But now it seems there is reason to believe that the average antivirus and security software package may not be capable of doing what it is supposed to do and new solutions are necessary to promise better protection from emerging threats.
An article published by the New York Times suggests that the "antivirus industry has a dirty little secret", namely that "its products are often not very good at stopping viruses." That blanket statement could, of course be debatable, especially when we are referring to "viruses". However, there is little doubt that malware creators usually have the advantage in a cat and mouse game, in which the mouse has been evading the cat from the very beginning of viruses (which can be traced back to 1971 and the first computer virus - Creeper, deployed to Arpanet).
The NYT article discusses an ongoing trend of a change in the antivirus and malware industry, which intends to shorten the reaction time of virus detection and removal time frames. Specifically, software developed by startups focuses on examining known and unknown code behavior on a network and allowing only known behavior to pass certain gates. Even if malicious code makes its way into network and client territory, behavioral analysis may be able to react faster and initiate malicious code removal faster than current signature-based anti-malware solutions, which often require days, weeks or even months to come up with an effective removal solution.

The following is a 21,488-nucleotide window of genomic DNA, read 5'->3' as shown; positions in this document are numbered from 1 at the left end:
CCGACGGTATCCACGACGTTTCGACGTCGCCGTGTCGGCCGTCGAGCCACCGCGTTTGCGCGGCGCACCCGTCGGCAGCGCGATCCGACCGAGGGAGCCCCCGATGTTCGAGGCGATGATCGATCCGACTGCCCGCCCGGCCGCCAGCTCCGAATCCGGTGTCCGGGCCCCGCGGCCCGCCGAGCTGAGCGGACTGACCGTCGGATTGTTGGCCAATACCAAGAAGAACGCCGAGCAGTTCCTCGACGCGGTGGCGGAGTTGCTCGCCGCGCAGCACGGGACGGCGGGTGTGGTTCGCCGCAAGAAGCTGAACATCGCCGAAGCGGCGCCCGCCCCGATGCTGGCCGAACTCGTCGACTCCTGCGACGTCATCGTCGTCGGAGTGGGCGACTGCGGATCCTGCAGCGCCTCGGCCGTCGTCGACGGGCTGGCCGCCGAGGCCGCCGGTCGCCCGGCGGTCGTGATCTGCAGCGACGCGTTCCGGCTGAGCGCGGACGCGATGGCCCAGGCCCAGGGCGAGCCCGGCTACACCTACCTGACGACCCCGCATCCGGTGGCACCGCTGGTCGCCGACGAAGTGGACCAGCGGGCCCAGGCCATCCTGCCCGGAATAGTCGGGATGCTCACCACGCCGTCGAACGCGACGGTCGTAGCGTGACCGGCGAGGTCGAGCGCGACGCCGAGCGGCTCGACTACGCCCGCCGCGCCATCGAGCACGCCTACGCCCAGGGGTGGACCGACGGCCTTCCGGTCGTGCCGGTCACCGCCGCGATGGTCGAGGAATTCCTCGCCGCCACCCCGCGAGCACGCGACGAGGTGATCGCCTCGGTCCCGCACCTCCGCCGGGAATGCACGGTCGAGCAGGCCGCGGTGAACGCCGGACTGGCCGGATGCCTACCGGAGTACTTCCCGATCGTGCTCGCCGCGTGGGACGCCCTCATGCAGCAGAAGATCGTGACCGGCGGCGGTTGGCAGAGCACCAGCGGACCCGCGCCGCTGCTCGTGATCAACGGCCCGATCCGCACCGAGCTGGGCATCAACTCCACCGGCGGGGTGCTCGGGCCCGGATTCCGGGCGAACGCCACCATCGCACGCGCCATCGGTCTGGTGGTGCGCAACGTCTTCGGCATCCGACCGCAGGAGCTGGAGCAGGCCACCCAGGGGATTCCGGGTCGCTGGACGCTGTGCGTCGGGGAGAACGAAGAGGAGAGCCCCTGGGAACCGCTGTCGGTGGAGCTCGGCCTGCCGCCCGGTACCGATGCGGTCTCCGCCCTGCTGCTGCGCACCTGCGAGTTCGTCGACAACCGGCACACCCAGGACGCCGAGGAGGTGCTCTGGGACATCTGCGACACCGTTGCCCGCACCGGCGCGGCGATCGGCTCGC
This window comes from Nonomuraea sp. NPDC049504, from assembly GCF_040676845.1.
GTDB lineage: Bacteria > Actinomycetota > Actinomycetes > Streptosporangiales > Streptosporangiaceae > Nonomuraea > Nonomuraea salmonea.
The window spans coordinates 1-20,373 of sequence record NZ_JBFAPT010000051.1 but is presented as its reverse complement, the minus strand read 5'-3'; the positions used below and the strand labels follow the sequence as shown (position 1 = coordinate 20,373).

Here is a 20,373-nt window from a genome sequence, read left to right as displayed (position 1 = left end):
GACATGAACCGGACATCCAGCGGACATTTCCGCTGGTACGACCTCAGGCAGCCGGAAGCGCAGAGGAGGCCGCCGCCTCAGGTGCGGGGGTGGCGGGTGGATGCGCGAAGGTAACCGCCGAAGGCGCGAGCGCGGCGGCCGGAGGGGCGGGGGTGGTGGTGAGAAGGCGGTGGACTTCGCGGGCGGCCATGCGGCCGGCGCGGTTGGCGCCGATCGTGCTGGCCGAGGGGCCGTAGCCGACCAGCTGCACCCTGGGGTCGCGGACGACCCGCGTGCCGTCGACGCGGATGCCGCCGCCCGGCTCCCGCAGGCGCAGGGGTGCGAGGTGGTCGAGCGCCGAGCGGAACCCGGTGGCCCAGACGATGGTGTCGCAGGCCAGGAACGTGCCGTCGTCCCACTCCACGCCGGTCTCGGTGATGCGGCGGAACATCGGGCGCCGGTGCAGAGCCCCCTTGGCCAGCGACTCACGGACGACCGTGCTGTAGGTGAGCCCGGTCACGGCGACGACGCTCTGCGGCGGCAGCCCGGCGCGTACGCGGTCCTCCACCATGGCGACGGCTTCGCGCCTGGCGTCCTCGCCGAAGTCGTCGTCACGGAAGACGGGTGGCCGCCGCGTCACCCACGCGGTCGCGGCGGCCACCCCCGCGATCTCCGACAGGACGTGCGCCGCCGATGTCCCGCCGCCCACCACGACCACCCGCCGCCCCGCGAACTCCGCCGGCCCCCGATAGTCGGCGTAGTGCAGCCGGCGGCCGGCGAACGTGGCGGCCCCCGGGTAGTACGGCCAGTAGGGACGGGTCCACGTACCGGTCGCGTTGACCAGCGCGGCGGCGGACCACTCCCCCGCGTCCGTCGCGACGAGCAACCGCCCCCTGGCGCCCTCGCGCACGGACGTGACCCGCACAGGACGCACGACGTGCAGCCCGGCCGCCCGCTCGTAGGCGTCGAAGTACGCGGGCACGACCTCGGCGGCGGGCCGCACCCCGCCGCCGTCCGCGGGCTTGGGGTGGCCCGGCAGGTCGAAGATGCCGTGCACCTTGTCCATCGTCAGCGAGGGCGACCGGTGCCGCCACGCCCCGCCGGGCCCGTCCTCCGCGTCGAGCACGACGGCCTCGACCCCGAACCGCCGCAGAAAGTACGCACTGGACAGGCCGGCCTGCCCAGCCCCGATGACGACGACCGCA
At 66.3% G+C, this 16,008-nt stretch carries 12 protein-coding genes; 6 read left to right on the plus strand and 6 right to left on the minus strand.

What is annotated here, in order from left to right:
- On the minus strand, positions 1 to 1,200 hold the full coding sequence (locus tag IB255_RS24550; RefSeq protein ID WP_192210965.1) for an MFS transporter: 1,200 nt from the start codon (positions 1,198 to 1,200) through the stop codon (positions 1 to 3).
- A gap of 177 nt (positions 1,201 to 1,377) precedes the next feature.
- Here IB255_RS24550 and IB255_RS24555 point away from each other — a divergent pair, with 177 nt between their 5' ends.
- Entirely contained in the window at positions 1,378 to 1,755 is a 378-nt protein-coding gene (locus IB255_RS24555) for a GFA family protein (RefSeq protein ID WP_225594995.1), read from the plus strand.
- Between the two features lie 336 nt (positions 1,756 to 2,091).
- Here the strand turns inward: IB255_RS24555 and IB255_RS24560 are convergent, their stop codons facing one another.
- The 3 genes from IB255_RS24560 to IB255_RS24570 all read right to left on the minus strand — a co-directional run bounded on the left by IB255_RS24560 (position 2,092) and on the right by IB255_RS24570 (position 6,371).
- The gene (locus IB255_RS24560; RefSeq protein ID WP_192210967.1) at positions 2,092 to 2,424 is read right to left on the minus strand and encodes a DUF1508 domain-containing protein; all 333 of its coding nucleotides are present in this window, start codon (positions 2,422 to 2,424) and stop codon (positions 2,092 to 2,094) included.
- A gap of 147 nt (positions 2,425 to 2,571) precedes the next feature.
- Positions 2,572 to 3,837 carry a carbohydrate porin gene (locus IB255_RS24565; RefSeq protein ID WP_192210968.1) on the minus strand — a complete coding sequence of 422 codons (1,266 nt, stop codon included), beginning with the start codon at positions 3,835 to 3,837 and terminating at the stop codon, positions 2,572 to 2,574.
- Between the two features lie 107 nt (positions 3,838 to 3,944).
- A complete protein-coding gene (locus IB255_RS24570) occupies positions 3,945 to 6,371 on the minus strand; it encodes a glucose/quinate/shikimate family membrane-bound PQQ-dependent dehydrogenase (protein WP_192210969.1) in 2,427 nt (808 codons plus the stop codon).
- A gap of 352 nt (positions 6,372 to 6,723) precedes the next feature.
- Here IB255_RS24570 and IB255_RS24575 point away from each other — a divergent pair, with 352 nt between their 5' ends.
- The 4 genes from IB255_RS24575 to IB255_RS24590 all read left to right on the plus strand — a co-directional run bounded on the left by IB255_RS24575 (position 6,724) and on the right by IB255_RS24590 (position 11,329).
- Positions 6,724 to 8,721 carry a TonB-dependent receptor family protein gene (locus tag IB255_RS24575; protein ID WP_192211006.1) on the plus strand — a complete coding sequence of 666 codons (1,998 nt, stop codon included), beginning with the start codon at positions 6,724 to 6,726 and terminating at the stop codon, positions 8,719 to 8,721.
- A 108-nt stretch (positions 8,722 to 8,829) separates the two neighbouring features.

Of course, one of the more prominent failures of the security software industry were Flame and Stuxnet, tow high-profile viruses for espionage and industrial equipment destruction purposes, which eluded detection for several years. There are even reports that espionage viruses similar to Flame are in operation that have yet to be detected. F-Secure's Mikko Hypponen wrote in an article for Wired that Flame was "a spectacular failure for [his] company, and for the antivirus industry in general."
The solution? The malware problem is getting more complex and the security software industry will have to provide a more "comprehensive" solution to address evolving threats.